PM meets ElBaradei, mum on safeguards talks


New Delhi : Prime Minister Manmohan Singh Thursday met UN nuclear watchdog chief Mohamed ElBaradei and explained to him the complex political situation that has forced the government to put safeguards negotiations with the IAEA on hold – a key step towards implementing the India-US nuclear deal.

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Manmohan Singh, however, hinted that after extensively discussing the deal with the Left parties, the government would take a political call on beginning negotiations with the International Atomic Energy Agency (IAEA), an official source said.

ElBaradei, a staunch supporter of the India-US nuclear deal, appreciated the government’s circumspect attitude towards the IAEA negotiations, but conveyed to the prime minister that clinching a safeguards agreement would not be difficult given India’s past record of dealing with the UN nuclear agency.

He also left it to the prime minister to decide the timing of the negotiations with the IAEA, saying he would wait for the political dust to settle before India approaches the UN agency for safeguards agreement for its civil nuclear reactors.

After meeting External Affairs Minister Pranab Mukherjee Wednesday, ElBaradei made a strong pitch for the nuclear deal, saying it would help India in sustaining its 10 percent economic growth and enable the country to become an “equal partner” in the global nuclear order.

“There is no deadline. When India is ready for the safeguards agreement, we’ll negotiate,” he said.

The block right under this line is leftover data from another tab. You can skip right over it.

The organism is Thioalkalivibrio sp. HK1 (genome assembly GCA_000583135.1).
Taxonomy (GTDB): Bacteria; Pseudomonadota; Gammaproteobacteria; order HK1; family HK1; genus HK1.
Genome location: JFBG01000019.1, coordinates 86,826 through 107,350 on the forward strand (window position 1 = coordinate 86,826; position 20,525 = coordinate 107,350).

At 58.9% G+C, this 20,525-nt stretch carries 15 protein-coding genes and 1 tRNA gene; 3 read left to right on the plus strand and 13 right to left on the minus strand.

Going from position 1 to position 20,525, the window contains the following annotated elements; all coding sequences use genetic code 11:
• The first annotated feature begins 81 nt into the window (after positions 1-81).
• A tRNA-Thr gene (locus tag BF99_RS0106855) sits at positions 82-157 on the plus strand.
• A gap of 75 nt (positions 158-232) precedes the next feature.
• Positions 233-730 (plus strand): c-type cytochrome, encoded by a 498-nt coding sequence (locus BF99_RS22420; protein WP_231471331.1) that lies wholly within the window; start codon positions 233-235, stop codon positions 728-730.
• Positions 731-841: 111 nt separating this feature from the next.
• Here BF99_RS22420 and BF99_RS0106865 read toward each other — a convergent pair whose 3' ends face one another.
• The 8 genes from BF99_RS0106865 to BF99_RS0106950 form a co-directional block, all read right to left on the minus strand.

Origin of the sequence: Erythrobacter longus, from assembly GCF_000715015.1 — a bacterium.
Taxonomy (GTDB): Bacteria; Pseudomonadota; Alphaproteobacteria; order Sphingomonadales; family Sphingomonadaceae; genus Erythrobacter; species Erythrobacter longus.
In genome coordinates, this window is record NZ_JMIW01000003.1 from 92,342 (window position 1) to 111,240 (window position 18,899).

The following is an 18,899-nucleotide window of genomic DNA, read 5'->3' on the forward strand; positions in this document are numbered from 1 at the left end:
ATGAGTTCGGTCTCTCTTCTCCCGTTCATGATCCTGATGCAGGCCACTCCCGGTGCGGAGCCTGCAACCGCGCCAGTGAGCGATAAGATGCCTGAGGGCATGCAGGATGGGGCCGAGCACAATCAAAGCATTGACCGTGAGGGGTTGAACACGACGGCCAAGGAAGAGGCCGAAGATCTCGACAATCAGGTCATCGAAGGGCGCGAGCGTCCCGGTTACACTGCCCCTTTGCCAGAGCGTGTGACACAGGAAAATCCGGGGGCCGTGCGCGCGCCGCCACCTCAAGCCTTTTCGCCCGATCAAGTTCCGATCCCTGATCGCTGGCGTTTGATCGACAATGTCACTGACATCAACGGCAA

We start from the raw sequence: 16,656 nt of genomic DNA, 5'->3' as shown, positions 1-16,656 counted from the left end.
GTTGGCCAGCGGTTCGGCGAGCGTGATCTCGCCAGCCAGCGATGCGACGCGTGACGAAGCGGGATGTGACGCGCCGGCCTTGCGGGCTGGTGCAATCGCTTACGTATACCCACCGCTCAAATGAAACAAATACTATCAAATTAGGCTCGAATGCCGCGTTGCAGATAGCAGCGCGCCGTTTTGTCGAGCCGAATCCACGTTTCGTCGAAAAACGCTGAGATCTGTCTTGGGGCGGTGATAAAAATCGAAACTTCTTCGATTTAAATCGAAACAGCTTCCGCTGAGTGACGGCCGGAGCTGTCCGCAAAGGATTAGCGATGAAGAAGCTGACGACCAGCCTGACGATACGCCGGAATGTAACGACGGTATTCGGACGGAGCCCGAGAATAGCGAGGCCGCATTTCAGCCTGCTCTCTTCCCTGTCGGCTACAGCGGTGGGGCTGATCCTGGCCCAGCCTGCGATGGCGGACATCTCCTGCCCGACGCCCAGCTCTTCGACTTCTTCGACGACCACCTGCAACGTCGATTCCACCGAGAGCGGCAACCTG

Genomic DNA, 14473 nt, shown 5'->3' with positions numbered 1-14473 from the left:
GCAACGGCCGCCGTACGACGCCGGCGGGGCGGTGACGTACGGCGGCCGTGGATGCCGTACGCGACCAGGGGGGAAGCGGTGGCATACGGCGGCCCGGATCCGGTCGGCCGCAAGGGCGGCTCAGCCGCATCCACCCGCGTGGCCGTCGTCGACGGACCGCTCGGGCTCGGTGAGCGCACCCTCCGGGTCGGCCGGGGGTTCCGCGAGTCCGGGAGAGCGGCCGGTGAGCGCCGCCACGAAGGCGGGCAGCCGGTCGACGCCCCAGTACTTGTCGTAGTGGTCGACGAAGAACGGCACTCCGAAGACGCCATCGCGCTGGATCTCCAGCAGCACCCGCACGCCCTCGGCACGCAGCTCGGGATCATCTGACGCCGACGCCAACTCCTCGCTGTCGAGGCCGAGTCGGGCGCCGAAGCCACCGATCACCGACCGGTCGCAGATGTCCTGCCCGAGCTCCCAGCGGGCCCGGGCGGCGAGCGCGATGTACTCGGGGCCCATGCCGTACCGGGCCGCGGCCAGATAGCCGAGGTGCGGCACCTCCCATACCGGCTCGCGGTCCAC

“As a friend of India, I would like to see India making full use of nuclear energy to enable it to sustain its 10 percent growth rate,” said ElBaradei, who began a four-day visit from Mumbai Monday.

The removal of nuclear trade restrictions “would be a major step towards regularizing the relationship between India and the international community in nuclear trade”, he said Wednesday. He also stressed that the path-breaking nuclear deal would make India not only a recipient but also a supplier of nuclear technology in the new global nuclear order.

The Left parties have put the government in a corner over the safeguards negotiations with the IAEA and warned they may withdraw support to the government if it went ahead with operationalising the nuclear deal.

The prospect of an early election next year, in the event of the Left combine withdrawing support to the ruling coalition, has forced the government to put on hold negotiations, at least until the next UPA-Left meeting Oct 22.